He stopped throwing punches and walked up next to me, tipped his head to an area at the back of the large vacant space. He spoke in a near whisper, “You see that guy over there?”
I looked and saw a man pushing a broom. I looked back at Ernest.
“He’s Austrian, fought the War. He says he wasn’t on the Italian front, but I think he’s lying. The son-of-a-bitch could have fired the mortar that knocked me unconscious, nearly killed me. He’s moved his family to Paris, trying to start over. He’s one of the ones who got away, Scott.”
Wouldn’t Ernest ever stop fighting the War? Before I could answer, I heard the sound of the door scarping on the concrete floor. It was Morley Callaghan. He was carrying a duffle bag. Morley was an American spending the summer in Paris with his wife. He was a reporter turned writer and did some boxing in college. Ernest knew him back in the States. I had run into him a few times at the cafés in the Quarter.
Morley didn’t waste any time. We exchanged greetings and he opened the duffle bag and took out the gloves. Ernest grabbed a pair. Morley stripped off his shirt and put on the other pair.
“Alright, Scott,” Ernest said, slamming his clenched gloves together, “three minutes a round.”
I looked at my watch and I said, “start.” The two men squared-off. Ernest threw a few wild punches. Morley blocked them and countered with more measured blows. I kept an eye on the time. At three minutes, I yelled, “stop.” Ernest took most of the punches, but it just seemed to whet his appetite for more.
I shouted, “start,” and the punches started flying again. By the fourth round, Ernest looked like he was ready to collapse. His face was dripping with sweat; his hands dropped lower. The man seemed to welcome punishment. I studied Ernest’s face closely. It was frozen into a stolid mask. His eyes looked in Morley’s direction, but their focus went beyond his opponent’s punishing gloves. For a moment, I had thought I was looking at the cold strength of courage, but there was something wrong. Ernest didn’t appear like he was fighting to win. He was just holding on. I was sure that in his own mind, in some twisted sort of way, he believed he was winning. From what I had come to understand about him was that anyone could throw punches, but only a real man could take them.
My mind began to drift. Each bruising snap on Ernest’s skin fell on me; its sting was strangely familiar. Each blow penetrated my exterior and landed squarely deep inside me. Each strike pealed a painful soberness. The shoes of the man of the world were conspicuously covered with Minnesota mud. I stepped back. The glaze in Ernest’s eyes, his unwavering focus on the shimmering distance, chilled me. I knew now what I saw. From the ghastly ash of his fears, grew a strong, vital tree, but it did not survive from courage. It grew only from desperation.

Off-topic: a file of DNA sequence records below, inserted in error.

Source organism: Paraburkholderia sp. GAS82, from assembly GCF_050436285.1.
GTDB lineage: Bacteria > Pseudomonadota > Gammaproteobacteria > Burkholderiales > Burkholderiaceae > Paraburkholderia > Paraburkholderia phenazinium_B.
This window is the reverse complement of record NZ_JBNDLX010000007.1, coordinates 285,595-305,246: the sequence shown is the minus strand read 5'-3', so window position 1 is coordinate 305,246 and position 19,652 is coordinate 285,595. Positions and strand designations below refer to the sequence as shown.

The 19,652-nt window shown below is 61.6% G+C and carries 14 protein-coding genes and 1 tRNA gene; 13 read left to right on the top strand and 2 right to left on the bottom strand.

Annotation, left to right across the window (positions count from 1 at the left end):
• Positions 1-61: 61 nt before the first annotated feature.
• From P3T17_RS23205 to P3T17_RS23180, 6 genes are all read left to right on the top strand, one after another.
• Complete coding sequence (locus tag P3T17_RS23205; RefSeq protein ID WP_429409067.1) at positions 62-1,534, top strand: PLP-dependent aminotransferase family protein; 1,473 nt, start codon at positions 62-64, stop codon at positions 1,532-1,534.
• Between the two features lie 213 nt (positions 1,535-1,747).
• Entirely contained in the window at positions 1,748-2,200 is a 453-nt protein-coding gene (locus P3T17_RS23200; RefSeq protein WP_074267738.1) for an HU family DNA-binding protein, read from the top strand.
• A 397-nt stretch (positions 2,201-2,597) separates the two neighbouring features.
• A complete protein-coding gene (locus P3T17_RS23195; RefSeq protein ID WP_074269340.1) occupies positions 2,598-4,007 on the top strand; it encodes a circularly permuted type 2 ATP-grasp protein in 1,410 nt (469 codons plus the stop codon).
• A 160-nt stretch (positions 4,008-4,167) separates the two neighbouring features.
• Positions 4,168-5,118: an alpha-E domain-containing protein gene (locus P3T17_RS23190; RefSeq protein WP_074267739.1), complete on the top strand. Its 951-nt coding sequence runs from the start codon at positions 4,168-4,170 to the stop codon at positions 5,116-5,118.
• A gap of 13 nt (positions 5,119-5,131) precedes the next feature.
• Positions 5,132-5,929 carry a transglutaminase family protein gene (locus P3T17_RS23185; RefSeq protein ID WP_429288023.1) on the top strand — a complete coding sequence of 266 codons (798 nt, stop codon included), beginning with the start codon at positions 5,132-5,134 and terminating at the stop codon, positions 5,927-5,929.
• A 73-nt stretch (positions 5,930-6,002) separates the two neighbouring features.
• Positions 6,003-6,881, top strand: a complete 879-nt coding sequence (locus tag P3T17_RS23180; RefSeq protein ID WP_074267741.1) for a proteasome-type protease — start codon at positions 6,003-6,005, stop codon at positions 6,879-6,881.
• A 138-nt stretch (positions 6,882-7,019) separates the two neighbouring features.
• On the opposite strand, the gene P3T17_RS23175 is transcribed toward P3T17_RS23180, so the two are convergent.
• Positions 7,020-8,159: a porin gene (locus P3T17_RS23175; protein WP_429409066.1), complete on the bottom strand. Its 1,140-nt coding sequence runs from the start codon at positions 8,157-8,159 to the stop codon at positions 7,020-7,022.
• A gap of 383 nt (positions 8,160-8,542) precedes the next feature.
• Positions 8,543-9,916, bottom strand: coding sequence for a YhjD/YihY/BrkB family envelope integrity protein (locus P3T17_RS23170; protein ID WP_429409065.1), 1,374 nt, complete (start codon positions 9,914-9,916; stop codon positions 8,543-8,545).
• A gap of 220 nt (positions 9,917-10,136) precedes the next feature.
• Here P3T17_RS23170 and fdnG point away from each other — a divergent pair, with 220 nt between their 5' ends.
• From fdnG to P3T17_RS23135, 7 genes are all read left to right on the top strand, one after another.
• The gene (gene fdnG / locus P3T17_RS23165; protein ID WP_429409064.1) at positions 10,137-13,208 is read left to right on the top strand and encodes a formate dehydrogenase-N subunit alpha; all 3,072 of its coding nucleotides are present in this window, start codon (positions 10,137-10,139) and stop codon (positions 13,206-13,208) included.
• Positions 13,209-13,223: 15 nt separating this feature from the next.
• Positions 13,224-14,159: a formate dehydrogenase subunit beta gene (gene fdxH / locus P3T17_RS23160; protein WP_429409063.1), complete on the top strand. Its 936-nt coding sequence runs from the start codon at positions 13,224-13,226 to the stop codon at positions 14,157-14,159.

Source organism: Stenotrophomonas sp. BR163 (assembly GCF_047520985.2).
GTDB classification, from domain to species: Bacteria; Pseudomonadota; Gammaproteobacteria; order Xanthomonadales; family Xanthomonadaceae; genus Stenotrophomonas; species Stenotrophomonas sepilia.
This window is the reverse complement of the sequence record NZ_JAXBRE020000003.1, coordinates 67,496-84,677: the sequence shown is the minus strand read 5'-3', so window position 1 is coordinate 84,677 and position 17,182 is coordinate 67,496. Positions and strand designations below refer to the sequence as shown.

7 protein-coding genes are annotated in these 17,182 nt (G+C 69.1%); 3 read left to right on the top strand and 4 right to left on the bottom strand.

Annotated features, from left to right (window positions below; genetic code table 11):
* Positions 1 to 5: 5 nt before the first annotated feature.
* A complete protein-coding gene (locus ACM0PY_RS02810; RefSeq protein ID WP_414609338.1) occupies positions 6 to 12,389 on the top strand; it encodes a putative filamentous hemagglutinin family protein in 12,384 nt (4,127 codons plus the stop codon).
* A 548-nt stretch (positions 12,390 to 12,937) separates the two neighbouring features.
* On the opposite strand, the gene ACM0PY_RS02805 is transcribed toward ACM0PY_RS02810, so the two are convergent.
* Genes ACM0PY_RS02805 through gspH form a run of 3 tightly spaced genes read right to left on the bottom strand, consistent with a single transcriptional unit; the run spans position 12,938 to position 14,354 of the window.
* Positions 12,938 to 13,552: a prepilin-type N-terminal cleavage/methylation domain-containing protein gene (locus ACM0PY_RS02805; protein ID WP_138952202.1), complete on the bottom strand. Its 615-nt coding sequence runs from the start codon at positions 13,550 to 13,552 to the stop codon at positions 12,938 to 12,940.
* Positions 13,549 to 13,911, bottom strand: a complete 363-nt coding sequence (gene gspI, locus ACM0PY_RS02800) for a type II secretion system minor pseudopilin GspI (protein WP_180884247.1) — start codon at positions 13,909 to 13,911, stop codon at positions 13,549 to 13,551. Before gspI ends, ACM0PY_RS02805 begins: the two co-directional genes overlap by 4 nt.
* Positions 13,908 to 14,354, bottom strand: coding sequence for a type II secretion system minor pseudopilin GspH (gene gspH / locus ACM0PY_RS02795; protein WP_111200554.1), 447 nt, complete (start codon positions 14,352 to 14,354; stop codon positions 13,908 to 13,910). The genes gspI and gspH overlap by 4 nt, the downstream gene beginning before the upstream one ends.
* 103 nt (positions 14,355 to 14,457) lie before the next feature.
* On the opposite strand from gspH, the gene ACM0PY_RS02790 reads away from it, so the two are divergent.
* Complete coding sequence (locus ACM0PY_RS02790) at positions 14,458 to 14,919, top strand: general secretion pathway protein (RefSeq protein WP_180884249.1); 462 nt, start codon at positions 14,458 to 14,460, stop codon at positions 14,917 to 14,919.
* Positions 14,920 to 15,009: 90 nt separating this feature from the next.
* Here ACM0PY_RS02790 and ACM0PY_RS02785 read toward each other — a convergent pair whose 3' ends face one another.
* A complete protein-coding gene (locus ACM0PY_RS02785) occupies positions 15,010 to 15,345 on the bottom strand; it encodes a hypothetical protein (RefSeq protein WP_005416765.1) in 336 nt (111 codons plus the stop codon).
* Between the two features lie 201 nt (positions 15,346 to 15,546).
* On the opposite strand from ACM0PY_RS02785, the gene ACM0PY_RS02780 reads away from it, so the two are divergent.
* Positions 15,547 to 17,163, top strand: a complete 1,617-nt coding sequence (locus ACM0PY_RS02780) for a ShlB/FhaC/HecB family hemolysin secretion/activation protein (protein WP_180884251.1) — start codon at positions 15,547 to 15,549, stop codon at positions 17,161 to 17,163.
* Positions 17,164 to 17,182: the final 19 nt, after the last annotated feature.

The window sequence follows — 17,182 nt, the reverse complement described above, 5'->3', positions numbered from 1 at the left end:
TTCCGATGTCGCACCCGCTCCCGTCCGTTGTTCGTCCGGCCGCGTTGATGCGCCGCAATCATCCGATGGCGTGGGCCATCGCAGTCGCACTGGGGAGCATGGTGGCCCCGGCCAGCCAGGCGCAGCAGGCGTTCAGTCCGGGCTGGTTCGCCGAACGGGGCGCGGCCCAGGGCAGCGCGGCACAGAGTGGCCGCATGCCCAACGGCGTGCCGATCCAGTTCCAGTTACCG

My attention was drawn back to the match. Morley had caught Ernest with a right hand in the mouth. He hit the canvas. His lip was bleeding. His mouth full of blood. Morley turned to me. “Scott, how long was that round?”
My watch! I glanced at the time. It was just over four minutes.
Morley grabbed Ernest by the arm and helped him to his feet.
“God damn you, Scott, I knew you let that round go too long,” Ernest yelled as he pulled off his glove and headed for the bathroom to try to stop the bleeding.
“Morley,” I said, “he thinks I did it on purpose. He thinks I wanted to see him get hurt.”
“He’ll get over it.”
He probably would, but I don’t know if I would. What was I thinking? He was tired and vulnerable. I had let him down. He was my peer, a writer who created truth from worn, ragtag pretense. His disappointment in me clawed at my inner fabric, a whole cloth that I had woven in night’s darkness out of thread plucked from hope and imagination. I had never walked in the mud of Minnesota. My parents were unknown to me. I had burst into the world as a novelist at an early age. The world had quickly swept me up in Alabama as one of its highest members. This was the seminal fiction which had become the hardened, immutable character of self which I had created. I could not bear to be re-written.
Ernest came out of the bathroom. His upper lip was bulging from tissue paper he had stuffed under it. I wanted to apologize and explain it was an accident. Before I could speak, with his finger putting pressure on his lip, he looked at me. His words were loaded with accusation,